Friday, July 22, 2011

The Ginza of AYCE sushi.

If Montreal's all-you-can-eat sushi restaurants were shopping districts in Japan, then Ginza would be... well... Ginza. Ginza is a very small and inconspicuous restaurant situated on the busy street of St-Denis. Despite its small stature, it is still relatively well-decorated, and serves some of the better AYCE sushi I've had to date. And believe me, I've had my share.

I'm not generally a fan of AYCE sushi restaurants, because their fish tends to be unfresh, and their rolls are generic and loose, which was why I was a little skeptical when my friend told me they made good sushi. Needless to say, I was pleasantly surprised. Finding Ginza was like inhaling the first breath of fresh air after spending a particularly long bus ride next to that pre-soap era homo sapien. No, I left the other sapien out on purpose.

Accessibility - Grade: A
It's about a 10 minute walk from Mont-Royal metro.

Service - Grade: B
The service was surprisingly good for an AYCE joint. Granted, the store is very small, and it was empty when we went and only filled up at around 9 pm (really? AYCE sushi at 9?). The waiters smiled little, but they were efficient and polite. The food also arrived at a good pace. They did forget one of our rolls towards the end when it got busier, but granted, we probably wouldn't have been able to finish it anyway.

Food - Grade: B-
Bonus Marks: Best AYCE I've had in Montreal.

Please bear with me. My friend grabbed my phone and went photo-happy.

We started off with a house salad and a seaweed salad. There wasn't particularly noteworthy about these dishes, except that the house salad was really watery. Kinda like the frost had just melted off the lettuce or something.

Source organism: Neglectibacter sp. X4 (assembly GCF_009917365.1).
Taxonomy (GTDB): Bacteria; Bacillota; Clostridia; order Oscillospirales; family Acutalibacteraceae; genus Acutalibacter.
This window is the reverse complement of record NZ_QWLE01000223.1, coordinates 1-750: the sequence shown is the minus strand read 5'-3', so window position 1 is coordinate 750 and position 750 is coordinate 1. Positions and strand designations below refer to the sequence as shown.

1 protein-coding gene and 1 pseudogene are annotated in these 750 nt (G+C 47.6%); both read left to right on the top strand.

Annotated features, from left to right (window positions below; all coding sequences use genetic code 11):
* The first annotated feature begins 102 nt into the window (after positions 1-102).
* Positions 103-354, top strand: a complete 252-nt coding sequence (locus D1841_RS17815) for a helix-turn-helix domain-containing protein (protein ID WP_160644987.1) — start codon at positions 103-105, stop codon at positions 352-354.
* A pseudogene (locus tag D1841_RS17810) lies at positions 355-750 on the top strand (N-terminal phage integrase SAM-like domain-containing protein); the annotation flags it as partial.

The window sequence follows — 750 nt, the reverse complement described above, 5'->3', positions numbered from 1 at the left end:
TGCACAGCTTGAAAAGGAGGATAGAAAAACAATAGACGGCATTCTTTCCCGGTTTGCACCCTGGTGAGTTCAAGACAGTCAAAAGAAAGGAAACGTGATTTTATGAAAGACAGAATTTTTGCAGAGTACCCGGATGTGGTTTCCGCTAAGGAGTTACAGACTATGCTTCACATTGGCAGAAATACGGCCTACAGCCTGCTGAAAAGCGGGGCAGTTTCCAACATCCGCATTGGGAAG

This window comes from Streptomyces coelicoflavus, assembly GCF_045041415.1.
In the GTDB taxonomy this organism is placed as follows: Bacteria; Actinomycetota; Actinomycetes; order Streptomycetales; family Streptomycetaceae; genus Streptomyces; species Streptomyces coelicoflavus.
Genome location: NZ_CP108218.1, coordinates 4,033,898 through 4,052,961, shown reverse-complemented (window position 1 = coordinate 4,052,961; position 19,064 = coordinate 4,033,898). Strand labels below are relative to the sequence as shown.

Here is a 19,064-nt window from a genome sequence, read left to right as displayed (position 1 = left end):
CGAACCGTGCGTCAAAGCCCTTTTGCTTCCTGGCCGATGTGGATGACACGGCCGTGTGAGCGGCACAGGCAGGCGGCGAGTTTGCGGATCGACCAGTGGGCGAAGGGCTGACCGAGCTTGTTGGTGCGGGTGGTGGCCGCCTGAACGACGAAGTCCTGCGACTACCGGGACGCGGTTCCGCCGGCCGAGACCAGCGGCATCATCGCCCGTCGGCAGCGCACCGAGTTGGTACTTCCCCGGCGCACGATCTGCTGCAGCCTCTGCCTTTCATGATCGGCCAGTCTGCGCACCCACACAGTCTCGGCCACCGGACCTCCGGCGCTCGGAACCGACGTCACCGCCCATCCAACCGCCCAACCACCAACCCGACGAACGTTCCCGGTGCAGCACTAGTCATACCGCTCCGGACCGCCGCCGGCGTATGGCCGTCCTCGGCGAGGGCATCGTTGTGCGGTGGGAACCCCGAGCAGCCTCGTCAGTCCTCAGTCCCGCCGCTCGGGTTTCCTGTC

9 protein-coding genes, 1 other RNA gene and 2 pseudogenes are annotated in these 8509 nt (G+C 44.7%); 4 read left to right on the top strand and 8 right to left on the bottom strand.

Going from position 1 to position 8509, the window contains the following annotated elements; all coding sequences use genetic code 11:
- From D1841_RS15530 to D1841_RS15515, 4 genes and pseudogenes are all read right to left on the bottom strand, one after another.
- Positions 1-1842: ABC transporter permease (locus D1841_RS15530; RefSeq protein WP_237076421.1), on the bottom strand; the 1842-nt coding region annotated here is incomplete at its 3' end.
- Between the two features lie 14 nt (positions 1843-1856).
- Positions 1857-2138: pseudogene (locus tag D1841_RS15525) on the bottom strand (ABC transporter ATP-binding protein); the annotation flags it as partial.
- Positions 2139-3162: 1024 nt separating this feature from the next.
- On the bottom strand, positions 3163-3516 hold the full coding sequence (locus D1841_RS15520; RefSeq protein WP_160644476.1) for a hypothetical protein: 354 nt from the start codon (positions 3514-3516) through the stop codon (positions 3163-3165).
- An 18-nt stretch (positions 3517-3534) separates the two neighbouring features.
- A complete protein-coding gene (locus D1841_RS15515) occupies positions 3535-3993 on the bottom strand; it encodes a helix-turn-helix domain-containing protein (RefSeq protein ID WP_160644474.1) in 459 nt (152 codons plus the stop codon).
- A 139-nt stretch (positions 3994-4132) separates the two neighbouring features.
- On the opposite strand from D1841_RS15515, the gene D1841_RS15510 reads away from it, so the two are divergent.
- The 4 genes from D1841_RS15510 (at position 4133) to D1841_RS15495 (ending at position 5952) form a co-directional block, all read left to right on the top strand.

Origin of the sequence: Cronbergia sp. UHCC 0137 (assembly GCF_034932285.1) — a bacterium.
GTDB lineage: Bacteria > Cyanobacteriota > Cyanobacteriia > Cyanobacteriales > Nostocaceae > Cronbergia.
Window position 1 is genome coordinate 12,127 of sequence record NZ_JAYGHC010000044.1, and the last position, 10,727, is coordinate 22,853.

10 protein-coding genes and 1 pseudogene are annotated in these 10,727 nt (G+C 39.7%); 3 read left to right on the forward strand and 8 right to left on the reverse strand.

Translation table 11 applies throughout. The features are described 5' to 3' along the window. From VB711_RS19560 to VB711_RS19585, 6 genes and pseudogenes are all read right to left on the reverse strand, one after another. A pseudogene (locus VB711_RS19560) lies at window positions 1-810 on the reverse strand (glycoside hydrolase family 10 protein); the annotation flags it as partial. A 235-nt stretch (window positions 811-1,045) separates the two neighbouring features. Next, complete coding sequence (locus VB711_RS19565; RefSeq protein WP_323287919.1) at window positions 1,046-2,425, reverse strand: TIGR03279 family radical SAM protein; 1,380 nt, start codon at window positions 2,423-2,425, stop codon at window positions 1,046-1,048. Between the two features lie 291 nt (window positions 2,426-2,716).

'Hunan' dumplings


For shaaaaame! Why the peanut butter wontonlings? Well, because my mutant half-Chinese-half-white friend (and she's not a mutant for being a halfie - no, I'm not that mean - she's a mutant because because of her strangely recessive Asian genes. Natural blonde hair and blue eyes on someone with Asian blood? HOW? ...Jealousy? Watchoo talkin' about?) sided with her domineering Caucasian genes and decided she wanted fake dumplings. Needless to say, I was disappointed in that young grasshopper. Anyhow, the dumplings didn't end up that good, even by peanut-butter-and-wonton standards, and my friend agreed with me, so. The tempura was also pretty standard, if a bit less flaky than the ones found in real sushi restaurants.

Garlic Mussels

Garlic Snails

 What caught my eye when I first saw the kitchen section of the menu was the mussel and the snails. Mussels and snails in an AYCE sushi restaurant? Of course I'm gonna order that! My friend warned me against the cheese-based ones, so I went for garlic seasoning on both. And hey! They actually weren't so bad! Obviously, the mussels weren't as fresh as the ones you find in seafood restaurants, but they didn't feel sandy or grainy, like the frozen ones usually do, and the snails were obviously canned, but still tasted pretty good. I was actually quite enjoying them until my mutant friend (who is also part dog and part cat, by the way) was overtaken by her curious cat genes and wanted to find out if she was allergic to snails by trying one. One swollen throat and one quick run to the pharmacy later, we found out that she was, in fact, allergic to snails. Geez.

Grilled Shrimp

Beef Sashimi